Reuters

'God is my gun,' says woman quoted in superficial Reuters story on church security

'God is my gun,' says woman quoted in superficial Reuters story on church security

This was the headline on a recent Reuters story on church security in America, post-Charleston:

In some U.S. churches, guns are the answer to a prayer

But are guns really an answer to a prayer?

Or does that title foreshadow a superficial, cliché treatment of the subject? 

You decide:

JACKSON, Mich. —The Sunday service was winding down, but before it ended, Bishop Ira Combs led the congregation of 300 at the Greater Bible Way Temple in prayer. The shootings that killed nine people in a Charleston church could not happen here, he reassured his flock.
"If they had security, the assailant would not have been able to reload," Combs declared. "All of us here are not going to turn the other cheek while you shoot us."
As he preached, Combs was flanked by a man on each side of the pulpit, each armed with handguns beneath their suit coats. Other members of the church's security team were scattered among the crowd. Congregants did not know who was armed and who was not — an undercover approach that is part of the security plan.
"We aren't looking to engage people in violence, but we are going to practice law enforcement," Combs told Reuters before the service. "And we are going to interdict if someone comes in with a weapon."

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Pope Francis travels to South America to talk climate change (and, maybe, Jesus)

Pope Francis travels to South America to talk climate change (and, maybe, Jesus)

Once again, the pope is travelling. This means that, once again, readers get to observe one of the iron-clad laws that govern religion-news coverage at work.

This chunk of the mainstream journalism Grand Unified Theory states that, no matter what the pope cites as his reasons for visiting a land or region, he is actually there for political reasons. He is there in an attempt to impact the lives of real people through political ideas or actions (as opposed to through sacraments, biblical truth, etc.) Then again, he might be there because of something that is going on in church politics. Reporters are allowed to consider that option.

In this case, Pope Francis is back home in South America where, in a welcoming ceremony at Ecuador’s Quito International airport. he offered the following reasons for this trip:

Pope Francis ... spoke to a delegation which included Ecuador’s president, Rafael Correa, government authorities, and his fellow bishops. The Pope told the delegation that his reason for coming to Ecuador was to be “a witness of God’s mercy and of faith in Jesus Christ.”

Wait. That isn't the reason for the journey quoted in your main news source?

Oh, right. That quote is from the Catholic News Agency report, which actually used a lede that combined both the sacred and the secular language from the Pope Francis arrival rite.

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Gay marriage ruling: New York Times notes conservative concerns, but not their rights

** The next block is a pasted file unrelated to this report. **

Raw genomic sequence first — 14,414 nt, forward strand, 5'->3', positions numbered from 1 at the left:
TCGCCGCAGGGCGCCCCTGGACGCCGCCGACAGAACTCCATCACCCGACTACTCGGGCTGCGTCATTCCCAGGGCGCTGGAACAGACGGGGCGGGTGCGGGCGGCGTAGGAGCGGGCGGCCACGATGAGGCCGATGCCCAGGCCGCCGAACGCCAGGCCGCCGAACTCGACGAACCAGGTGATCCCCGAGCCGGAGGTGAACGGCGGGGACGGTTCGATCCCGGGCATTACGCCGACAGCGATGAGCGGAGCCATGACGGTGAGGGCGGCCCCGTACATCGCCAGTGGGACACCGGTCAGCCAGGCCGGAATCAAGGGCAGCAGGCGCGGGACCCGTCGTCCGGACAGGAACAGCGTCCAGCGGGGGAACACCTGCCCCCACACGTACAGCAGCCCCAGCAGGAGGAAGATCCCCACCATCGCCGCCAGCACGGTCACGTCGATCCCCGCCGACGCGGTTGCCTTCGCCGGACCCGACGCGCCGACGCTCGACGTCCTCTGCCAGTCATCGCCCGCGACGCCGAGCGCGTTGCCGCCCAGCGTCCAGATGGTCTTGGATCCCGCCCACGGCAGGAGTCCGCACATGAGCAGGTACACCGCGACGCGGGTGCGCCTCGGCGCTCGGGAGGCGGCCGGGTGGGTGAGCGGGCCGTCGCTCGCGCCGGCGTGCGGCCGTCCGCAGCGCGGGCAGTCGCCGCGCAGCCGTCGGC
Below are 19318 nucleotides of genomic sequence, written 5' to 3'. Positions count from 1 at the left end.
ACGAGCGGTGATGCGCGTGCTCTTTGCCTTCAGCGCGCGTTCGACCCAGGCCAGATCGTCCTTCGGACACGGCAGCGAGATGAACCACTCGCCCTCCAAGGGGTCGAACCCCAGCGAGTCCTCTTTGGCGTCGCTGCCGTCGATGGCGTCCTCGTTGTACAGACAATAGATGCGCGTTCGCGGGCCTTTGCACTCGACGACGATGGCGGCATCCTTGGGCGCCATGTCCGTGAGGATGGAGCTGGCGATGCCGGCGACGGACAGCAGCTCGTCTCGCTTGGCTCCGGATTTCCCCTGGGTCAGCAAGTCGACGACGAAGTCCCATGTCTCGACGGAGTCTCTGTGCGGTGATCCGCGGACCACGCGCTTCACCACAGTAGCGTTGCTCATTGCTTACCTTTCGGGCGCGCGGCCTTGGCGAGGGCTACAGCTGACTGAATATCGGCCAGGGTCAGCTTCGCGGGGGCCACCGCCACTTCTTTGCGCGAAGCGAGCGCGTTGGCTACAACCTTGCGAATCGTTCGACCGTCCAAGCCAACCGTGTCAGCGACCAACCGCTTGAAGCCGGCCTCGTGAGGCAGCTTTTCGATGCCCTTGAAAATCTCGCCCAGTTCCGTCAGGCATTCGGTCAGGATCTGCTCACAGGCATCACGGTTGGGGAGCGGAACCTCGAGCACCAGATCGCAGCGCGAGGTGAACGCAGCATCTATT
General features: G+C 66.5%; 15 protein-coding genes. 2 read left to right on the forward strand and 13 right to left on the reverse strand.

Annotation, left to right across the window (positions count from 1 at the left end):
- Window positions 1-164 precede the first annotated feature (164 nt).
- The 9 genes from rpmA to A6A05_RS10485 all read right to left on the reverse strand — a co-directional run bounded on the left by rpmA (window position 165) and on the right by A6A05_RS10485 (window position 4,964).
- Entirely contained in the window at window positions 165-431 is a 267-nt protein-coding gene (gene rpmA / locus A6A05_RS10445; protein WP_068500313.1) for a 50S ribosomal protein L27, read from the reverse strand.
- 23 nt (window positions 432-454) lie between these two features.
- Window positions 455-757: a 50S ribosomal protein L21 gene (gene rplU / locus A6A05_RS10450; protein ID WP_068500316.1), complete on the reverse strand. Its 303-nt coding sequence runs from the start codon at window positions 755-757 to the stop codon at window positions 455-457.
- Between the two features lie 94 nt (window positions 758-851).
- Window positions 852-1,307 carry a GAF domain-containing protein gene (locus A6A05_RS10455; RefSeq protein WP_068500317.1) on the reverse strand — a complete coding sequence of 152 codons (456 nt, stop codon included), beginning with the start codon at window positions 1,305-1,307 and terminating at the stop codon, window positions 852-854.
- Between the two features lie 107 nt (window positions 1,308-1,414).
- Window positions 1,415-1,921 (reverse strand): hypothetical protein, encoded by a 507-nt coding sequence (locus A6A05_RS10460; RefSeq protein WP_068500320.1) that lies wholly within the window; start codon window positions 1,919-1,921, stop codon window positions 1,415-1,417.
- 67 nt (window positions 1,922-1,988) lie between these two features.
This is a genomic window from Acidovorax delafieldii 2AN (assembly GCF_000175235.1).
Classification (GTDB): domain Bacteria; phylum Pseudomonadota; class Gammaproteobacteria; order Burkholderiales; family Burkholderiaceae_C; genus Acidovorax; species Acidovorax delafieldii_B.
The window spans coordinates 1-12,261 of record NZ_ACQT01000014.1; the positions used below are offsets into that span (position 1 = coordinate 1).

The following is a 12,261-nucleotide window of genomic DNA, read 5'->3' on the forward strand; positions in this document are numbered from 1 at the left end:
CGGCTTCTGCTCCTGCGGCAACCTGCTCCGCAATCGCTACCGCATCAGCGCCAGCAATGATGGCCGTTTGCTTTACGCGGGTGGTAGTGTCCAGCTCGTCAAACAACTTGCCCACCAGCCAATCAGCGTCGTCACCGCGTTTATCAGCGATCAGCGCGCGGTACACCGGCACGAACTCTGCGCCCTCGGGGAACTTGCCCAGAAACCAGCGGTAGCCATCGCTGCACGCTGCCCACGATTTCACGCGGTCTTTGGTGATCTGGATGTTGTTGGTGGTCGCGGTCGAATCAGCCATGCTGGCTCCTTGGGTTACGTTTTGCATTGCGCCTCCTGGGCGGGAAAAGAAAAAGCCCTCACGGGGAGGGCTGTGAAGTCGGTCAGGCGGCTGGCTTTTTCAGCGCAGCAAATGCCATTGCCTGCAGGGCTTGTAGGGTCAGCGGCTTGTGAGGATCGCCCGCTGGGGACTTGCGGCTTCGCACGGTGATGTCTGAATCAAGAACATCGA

Gay marriage ruling: New York Times notes conservative concerns, but not their rights

The New York Times was thinking ahead. On Thursday, before today's Supreme Court decision legalizing gay marriage nationwide, the Times ran a what-if story -- focusing on implications for conservative colleges that ban gay relationships.

The newspaper was less than sharp when the decision came out. But first, the good stuff.

In the Thursday story, the Times, which typically holds the towel for whoever is in the ring for liberalism, sounds almost sympathetic in citing conservative fears:

The religious schools are concerned that if they continue to bar gay relationships, the Internal Revenue Service could take away their tax-exempt status as a violation of a "fundamental national public policy" under the reasoning of a 1983 Supreme Court decision that allowed the agency to revoke the tax-exempt status of schools that banned interracial relationships.
In a recent letter to congressional leaders, officials from more than 70 schools, from Catholic high schools to evangelical colleges, said that a Supreme Court ruling approving same-sex marriage would put at risk all schools "adhering to traditional religious and moral values."
"I am concerned, and I think I’d be remiss, if not naïve, to be otherwise," said Everett Piper, president of Oklahoma Wesleyan University, in Bartlesville, Okla. "This is not alarmist thinking. This is rational listening."

The Times goes into considerable detail about the leaders' fears. A "yea" ruling on same-sex marriage by the high court, the newspaper says, could force colleges to change their policies on married housing, benefits to spouses, even sexual intimacy on campus. Flouting federal orders could cost their tax exemption.

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Muslims in northern latitudes get their day in the sun

Muslims in northern latitudes get their day in the sun

Earlier this week, Religion News Service ran an intriguing story by a Reuters reporter about Muslims who live in far northern latitudes and their struggles to keep the Ramadan fast when daylight stretches for nearly 24 hours. 

Personal note: For the past year, I’ve lived in Alaska, where daylight is as little as two hours in the winter and is now at 22 hours. From my perch in Fairbanks, the sun sets at 12:45 a.m. and rises at 2:58 a.m. It’s a tad hard to sleep when you get a blast of sunshine (even through closed blinds) at 3 a.m. Last week, I visited Prudhoe Bay, where at 70º latitude, the sun never sets from May 20 to July 22. It’s beyond weird to go to bed there in broad daylight.

So here you have a religion founded in latitudes close to the equator where huge swings in hours of daylight aren’t an issue. But what happens when that religion expands to the north and south? As the story says:

(RNS) When the Islamic fasting month of Ramadan begins later this week, some Muslims around the world will face bigger challenges than others. The Quran is clear that the fast should last from before dawn to after dusk but says nothing about how many hours that might be.
Since Islam has spread from its Arabian heartland to the far reaches of the Earth, Muslims who live farther north must fast several hours longer than those in Mecca. On the year’s longest day, June 21, some could end up fasting for as long as 20 hours.
Usama Hasan, a British Islamic scholar, thinks this makes Ramadan fasting unbearable for many Muslims living in Northern Europe and Canada, especially the old and children just beginning to observe the practice. It also prompts many Muslims to give up fasting altogether during the summer, he said, or sneak a secret snack to help them get through the long days.

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Global warming: Media rush to interpret what pope says, even before he says it (Updated)

Global warming: Media rush to interpret what pope says, even before he says it (Updated)

You may have heard of a spinning storm like Tropical Storm Bill -- but have you ever seen the spin before the storm?

You have if you’ve read much about Pope Francis' encyclical on the environment. It hasn't even come out yet -- it's scheduled to be released today -- but already, tongues are waggin' and tweets are twittering.